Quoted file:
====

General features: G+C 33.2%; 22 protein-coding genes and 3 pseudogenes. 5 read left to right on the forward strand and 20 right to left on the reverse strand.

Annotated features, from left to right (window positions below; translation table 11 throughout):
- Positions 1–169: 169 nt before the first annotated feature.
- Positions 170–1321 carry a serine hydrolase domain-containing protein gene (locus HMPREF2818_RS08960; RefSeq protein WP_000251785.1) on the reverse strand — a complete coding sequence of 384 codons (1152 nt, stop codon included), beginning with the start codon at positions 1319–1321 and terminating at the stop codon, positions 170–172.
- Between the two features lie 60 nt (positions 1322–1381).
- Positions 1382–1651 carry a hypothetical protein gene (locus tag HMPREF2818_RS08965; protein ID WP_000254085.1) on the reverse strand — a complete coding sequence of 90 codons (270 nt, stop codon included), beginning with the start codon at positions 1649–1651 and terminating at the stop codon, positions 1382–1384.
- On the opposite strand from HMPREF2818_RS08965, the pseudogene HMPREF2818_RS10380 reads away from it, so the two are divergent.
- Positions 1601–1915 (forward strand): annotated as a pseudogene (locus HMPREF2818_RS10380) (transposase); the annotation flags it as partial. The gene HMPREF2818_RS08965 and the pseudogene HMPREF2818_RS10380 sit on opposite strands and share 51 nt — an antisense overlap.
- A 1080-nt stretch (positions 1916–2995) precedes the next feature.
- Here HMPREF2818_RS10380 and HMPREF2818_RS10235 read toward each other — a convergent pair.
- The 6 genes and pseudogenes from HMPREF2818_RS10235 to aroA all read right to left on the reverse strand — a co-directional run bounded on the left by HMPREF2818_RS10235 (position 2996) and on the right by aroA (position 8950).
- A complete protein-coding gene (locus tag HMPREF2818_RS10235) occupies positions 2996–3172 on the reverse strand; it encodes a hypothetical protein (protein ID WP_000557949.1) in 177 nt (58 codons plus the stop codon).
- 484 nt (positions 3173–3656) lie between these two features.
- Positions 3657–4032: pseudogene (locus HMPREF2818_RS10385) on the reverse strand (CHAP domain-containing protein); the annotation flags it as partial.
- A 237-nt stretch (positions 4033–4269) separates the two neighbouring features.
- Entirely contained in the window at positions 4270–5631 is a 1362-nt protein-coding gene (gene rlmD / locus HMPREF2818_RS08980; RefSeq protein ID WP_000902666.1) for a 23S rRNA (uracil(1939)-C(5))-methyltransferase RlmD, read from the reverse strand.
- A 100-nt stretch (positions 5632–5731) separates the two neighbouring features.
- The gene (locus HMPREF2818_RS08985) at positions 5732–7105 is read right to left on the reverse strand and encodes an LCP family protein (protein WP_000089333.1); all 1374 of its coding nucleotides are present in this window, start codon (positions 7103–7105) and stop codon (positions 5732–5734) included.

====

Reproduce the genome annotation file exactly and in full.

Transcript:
General features: G+C 33.2%; 22 protein-coding genes and 3 pseudogenes. 5 read left to right on the forward strand and 20 right to left on the reverse strand.

Annotated features, from left to right (window positions below; translation table 11 throughout):
- Positions 1–169: 169 nt before the first annotated feature.
- Positions 170–1321 carry a serine hydrolase domain-containing protein gene (locus HMPREF2818_RS08960; RefSeq protein WP_000251785.1) on the reverse strand — a complete coding sequence of 384 codons (1152 nt, stop codon included), beginning with the start codon at positions 1319–1321 and terminating at the stop codon, positions 170–172.
- Between the two features lie 60 nt (positions 1322–1381).
- Positions 1382–1651 carry a hypothetical protein gene (locus tag HMPREF2818_RS08965; protein ID WP_000254085.1) on the reverse strand — a complete coding sequence of 90 codons (270 nt, stop codon included), beginning with the start codon at positions 1649–1651 and terminating at the stop codon, positions 1382–1384.
- On the opposite strand from HMPREF2818_RS08965, the pseudogene HMPREF2818_RS10380 reads away from it, so the two are divergent.
- Positions 1601–1915 (forward strand): annotated as a pseudogene (locus HMPREF2818_RS10380) (transposase); the annotation flags it as partial. The gene HMPREF2818_RS08965 and the pseudogene HMPREF2818_RS10380 sit on opposite strands and share 51 nt — an antisense overlap.
- A 1080-nt stretch (positions 1916–2995) precedes the next feature.
- Here HMPREF2818_RS10380 and HMPREF2818_RS10235 read toward each other — a convergent pair.
- The 6 genes and pseudogenes from HMPREF2818_RS10235 to aroA all read right to left on the reverse strand — a co-directional run bounded on the left by HMPREF2818_RS10235 (position 2996) and on the right by aroA (position 8950).
- A complete protein-coding gene (locus tag HMPREF2818_RS10235) occupies positions 2996–3172 on the reverse strand; it encodes a hypothetical protein (protein ID WP_000557949.1) in 177 nt (58 codons plus the stop codon).
- 484 nt (positions 3173–3656) lie between these two features.
- Positions 3657–4032: pseudogene (locus HMPREF2818_RS10385) on the reverse strand (CHAP domain-containing protein); the annotation flags it as partial.
- A 237-nt stretch (positions 4033–4269) separates the two neighbouring features.
- Entirely contained in the window at positions 4270–5631 is a 1362-nt protein-coding gene (gene rlmD / locus HMPREF2818_RS08980; RefSeq protein ID WP_000902666.1) for a 23S rRNA (uracil(1939)-C(5))-methyltransferase RlmD, read from the reverse strand.
- A 100-nt stretch (positions 5632–5731) separates the two neighbouring features.
- The gene (locus HMPREF2818_RS08985) at positions 5732–7105 is read right to left on the reverse strand and encodes an LCP family protein (protein WP_000089333.1); all 1374 of its coding nucleotides are present in this window, start codon (positions 7103–7105) and stop codon (positions 5732–5734) included.